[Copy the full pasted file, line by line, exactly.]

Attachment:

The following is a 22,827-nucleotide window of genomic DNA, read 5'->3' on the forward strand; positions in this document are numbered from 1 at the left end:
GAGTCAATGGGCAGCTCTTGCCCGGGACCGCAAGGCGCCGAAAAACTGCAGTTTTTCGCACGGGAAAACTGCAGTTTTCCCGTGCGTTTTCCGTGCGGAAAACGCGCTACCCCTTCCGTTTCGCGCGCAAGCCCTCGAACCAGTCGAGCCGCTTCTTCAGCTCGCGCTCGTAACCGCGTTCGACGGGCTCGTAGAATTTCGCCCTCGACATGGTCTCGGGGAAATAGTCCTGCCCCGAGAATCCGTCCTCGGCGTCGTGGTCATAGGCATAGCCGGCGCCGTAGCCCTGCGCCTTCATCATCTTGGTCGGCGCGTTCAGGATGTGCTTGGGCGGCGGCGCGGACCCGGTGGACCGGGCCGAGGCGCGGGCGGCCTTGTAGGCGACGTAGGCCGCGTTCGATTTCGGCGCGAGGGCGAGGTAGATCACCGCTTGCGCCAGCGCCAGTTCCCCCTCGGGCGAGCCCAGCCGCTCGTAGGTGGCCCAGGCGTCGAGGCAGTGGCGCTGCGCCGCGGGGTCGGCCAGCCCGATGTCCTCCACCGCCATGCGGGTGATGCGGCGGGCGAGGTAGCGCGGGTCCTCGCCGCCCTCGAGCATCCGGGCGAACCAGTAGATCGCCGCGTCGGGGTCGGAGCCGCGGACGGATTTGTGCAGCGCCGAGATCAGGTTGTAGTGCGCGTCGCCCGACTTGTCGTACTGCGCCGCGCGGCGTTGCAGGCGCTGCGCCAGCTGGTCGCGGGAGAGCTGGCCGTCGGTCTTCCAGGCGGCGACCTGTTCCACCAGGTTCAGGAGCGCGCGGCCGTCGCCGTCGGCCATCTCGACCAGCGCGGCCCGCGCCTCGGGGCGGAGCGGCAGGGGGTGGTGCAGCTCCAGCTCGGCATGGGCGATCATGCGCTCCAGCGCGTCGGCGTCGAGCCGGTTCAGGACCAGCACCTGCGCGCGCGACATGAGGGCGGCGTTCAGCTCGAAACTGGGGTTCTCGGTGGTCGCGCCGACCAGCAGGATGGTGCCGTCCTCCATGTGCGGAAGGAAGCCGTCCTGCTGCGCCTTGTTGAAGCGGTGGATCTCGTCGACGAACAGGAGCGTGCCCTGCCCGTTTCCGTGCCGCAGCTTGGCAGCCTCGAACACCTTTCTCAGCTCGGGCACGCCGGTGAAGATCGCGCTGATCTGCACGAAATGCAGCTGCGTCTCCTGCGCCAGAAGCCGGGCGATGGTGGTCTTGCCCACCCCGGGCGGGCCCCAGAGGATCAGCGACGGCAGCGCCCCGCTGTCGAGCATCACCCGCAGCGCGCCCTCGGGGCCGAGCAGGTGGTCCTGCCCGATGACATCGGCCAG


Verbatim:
The following is a 22,827-nucleotide window of genomic DNA, read 5'->3' on the forward strand; positions in this document are numbered from 1 at the left end:
GAGTCAATGGGCAGCTCTTGCCCGGGACCGCAAGGCGCCGAAAAACTGCAGTTTTTCGCACGGGAAAACTGCAGTTTTCCCGTGCGTTTTCCGTGCGGAAAACGCGCTACCCCTTCCGTTTCGCGCGCAAGCCCTCGAACCAGTCGAGCCGCTTCTTCAGCTCGCGCTCGTAACCGCGTTCGACGGGCTCGTAGAATTTCGCCCTCGACATGGTCTCGGGGAAATAGTCCTGCCCCGAGAATCCGTCCTCGGCGTCGTGGTCATAGGCATAGCCGGCGCCGTAGCCCTGCGCCTTCATCATCTTGGTCGGCGCGTTCAGGATGTGCTTGGGCGGCGGCGCGGACCCGGTGGACCGGGCCGAGGCGCGGGCGGCCTTGTAGGCGACGTAGGCCGCGTTCGATTTCGGCGCGAGGGCGAGGTAGATCACCGCTTGCGCCAGCGCCAGTTCCCCCTCGGGCGAGCCCAGCCGCTCGTAGGTGGCCCAGGCGTCGAGGCAGTGGCGCTGCGCCGCGGGGTCGGCCAGCCCGATGTCCTCCACCGCCATGCGGGTGATGCGGCGGGCGAGGTAGCGCGGGTCCTCGCCGCCCTCGAGCATCCGGGCGAACCAGTAGATCGCCGCGTCGGGGTCGGAGCCGCGGACGGATTTGTGCAGCGCCGAGATCAGGTTGTAGTGCGCGTCGCCCGACTTGTCGTACTGCGCCGCGCGGCGTTGCAGGCGCTGCGCCAGCTGGTCGCGGGAGAGCTGGCCGTCGGTCTTCCAGGCGGCGACCTGTTCCACCAGGTTCAGGAGCGCGCGGCCGTCGCCGTCGGCCATCTCGACCAGCGCGGCCCGCGCCTCGGGGCGGAGCGGCAGGGGGTGGTGCAGCTCCAGCTCGGCATGGGCGATCATGCGCTCCAGCGCGTCGGCGTCGAGCCGGTTCAGGACCAGCACCTGCGCGCGCGACATGAGGGCGGCGTTCAGCTCGAAACTGGGGTTCTCGGTGGTCGCGCCGACCAGCAGGATGGTGCCGTCCTCCATGTGCGGAAGGAAGCCGTCCTGCTGCGCCTTGTTGAAGCGGTGGATCTCGTCGACGAACAGGAGCGTGCCCTGCCCGTTTCCGTGCCGCAGCTTGGCAGCCTCGAACACCTTTCTCAGCTCGGGCACGCCGGTGAAGATCGCGCTGATCTGCACGAAATGCAGCTGCGTCTCCTGCGCCAGAAGCCGGGCGATGGTGGTCTTGCCCACCCCGGGCGGGCCCCAGAGGATCAGCGACGGCAGCGCCCCGCTGTCGAGCATCACCCGCAGCGCGCCCTCGGGGCCGAGCAGGTGGTCCTGCCCGATGACATCGGCCAG